Frank C. Morris, Jr., a Member of the Firm in the Litigation and Employee Benefits practices, and Adam C. Solander, a Member of the Firm in the Health Care and Life Sciences practice, in the firm’s Washington, DC, office, were quoted in Corporate Counsel, in “Employee Wellness Programs: Finally, Some Guidance,” by Rebekah Mintzer.

Following is an excerpt:

The EEOC disagreed with the decision in a footnote in its new rules, but Frank Morris Jr., a member of Epstein Becker & Green, told that he doesn’t think this should discourage companies from administering wellness programs and he holds out some hope that the Eleventh Circuit’s reasoning could work in other jurisdictions as well. “Whether the EEOC agrees or not, other courts may very well follow that court’s view,” he said.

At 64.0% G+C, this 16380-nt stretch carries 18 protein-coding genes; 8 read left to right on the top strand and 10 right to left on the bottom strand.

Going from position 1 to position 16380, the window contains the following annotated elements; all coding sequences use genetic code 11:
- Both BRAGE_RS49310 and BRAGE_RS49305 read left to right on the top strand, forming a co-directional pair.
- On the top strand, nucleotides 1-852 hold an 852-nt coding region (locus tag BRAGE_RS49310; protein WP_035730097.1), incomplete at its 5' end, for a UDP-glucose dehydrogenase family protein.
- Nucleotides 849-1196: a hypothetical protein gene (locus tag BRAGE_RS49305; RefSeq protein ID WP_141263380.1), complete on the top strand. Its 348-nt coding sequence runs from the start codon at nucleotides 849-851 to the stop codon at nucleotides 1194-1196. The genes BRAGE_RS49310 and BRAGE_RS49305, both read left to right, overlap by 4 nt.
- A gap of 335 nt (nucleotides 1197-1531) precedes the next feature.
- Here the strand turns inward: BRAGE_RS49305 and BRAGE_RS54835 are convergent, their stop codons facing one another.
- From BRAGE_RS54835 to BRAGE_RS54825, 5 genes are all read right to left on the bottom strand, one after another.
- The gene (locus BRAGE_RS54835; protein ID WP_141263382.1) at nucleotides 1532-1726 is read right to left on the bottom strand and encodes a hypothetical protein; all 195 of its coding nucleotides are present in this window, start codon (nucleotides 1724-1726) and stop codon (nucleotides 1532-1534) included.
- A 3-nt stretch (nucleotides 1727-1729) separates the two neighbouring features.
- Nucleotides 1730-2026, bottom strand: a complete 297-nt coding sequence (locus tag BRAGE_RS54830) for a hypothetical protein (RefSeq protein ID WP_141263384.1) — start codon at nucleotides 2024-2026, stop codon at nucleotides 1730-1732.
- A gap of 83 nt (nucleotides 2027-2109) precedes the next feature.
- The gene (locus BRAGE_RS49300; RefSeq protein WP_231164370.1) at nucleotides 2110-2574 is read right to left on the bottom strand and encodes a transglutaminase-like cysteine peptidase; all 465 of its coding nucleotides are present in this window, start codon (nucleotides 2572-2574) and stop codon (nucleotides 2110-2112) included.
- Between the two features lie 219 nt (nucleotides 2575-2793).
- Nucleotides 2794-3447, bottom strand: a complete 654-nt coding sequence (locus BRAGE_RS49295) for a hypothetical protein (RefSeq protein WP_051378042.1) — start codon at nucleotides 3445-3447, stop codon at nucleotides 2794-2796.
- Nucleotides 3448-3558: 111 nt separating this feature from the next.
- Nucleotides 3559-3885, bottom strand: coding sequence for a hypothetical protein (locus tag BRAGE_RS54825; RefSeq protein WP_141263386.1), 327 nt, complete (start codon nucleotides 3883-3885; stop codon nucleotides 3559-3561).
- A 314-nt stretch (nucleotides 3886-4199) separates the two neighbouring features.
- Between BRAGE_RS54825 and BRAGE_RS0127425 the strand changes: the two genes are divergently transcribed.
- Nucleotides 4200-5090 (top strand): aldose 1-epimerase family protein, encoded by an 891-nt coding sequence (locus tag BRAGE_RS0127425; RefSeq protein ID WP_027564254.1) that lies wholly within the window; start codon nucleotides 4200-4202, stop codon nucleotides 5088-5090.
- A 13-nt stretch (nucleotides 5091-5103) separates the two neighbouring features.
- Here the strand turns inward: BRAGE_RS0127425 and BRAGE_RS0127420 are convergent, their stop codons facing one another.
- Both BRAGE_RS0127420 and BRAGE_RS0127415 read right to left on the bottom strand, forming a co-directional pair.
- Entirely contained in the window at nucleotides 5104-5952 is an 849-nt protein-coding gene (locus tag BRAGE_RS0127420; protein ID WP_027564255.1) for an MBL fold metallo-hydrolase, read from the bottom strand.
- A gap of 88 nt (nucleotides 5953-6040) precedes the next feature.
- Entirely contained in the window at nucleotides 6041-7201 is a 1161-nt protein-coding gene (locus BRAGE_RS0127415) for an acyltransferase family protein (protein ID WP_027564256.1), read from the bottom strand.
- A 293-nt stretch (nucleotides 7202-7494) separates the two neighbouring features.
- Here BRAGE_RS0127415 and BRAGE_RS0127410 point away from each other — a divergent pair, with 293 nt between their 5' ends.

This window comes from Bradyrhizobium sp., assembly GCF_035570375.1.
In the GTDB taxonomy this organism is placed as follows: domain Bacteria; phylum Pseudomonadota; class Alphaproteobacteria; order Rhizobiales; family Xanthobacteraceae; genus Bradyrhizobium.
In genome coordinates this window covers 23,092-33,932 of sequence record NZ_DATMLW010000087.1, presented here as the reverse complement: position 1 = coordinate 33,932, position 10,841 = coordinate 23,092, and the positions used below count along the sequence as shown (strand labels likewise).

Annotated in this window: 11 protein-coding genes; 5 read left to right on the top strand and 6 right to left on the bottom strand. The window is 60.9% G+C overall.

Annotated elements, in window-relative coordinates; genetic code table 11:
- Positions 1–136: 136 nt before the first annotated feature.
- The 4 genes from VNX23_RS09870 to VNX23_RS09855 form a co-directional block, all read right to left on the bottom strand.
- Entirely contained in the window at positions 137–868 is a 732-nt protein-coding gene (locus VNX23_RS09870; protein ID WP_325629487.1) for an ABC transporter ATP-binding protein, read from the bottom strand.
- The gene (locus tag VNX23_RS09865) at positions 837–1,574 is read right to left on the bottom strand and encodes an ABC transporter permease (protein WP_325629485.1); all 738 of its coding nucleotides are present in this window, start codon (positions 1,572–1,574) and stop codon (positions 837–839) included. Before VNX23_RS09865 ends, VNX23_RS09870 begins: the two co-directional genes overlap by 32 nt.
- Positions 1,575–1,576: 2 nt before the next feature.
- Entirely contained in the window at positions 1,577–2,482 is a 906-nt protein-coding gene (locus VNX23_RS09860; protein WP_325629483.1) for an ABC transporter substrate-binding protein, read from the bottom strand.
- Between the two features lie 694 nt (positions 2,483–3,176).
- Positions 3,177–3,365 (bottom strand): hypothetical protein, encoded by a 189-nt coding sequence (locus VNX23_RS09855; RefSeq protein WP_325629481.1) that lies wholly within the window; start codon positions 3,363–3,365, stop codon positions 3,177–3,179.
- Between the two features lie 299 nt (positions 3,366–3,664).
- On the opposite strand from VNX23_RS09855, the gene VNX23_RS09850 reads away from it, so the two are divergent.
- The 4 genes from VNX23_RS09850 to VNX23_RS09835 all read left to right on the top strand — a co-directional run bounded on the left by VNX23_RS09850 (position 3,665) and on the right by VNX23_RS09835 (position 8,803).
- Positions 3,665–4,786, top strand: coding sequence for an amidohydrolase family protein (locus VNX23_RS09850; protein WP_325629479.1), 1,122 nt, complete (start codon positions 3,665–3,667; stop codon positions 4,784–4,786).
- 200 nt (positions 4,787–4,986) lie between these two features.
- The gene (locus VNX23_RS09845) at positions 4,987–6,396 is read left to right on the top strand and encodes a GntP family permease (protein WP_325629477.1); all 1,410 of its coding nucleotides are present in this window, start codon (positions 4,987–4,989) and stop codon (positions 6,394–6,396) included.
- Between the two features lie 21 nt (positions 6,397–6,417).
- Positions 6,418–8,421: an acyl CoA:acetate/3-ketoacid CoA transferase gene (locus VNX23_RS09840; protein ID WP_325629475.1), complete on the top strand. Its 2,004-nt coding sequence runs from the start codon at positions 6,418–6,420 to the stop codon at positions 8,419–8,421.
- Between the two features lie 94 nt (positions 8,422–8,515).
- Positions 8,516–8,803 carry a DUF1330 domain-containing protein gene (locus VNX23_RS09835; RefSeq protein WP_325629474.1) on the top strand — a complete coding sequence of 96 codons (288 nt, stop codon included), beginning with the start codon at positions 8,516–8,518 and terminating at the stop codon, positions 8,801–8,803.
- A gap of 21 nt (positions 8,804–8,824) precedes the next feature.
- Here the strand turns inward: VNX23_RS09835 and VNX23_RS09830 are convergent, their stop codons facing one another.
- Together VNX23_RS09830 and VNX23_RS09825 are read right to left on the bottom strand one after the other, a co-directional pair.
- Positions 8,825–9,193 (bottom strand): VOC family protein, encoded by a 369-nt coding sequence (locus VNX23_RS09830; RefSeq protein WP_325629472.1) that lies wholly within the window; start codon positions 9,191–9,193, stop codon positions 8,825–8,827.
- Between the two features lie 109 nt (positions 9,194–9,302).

Adam Solander, also a member of Epstein Becker, explained that despite the conflict in the courts and federal agencies over wellness programs, they still have a lot to offer companies. He pointed out that in 2018, the so-called Cadillac Tax provision of the ACA, a penalty for employer health plans over a certain cost threshold, will take affect. “Especially with that provision out there, employers really want to stay in the game and make sure their employees are healthy—it’s a positive for the employer,” he told Healthier employees tend to use lower-priced plans that are more likely to stay out of Cadillac territory.

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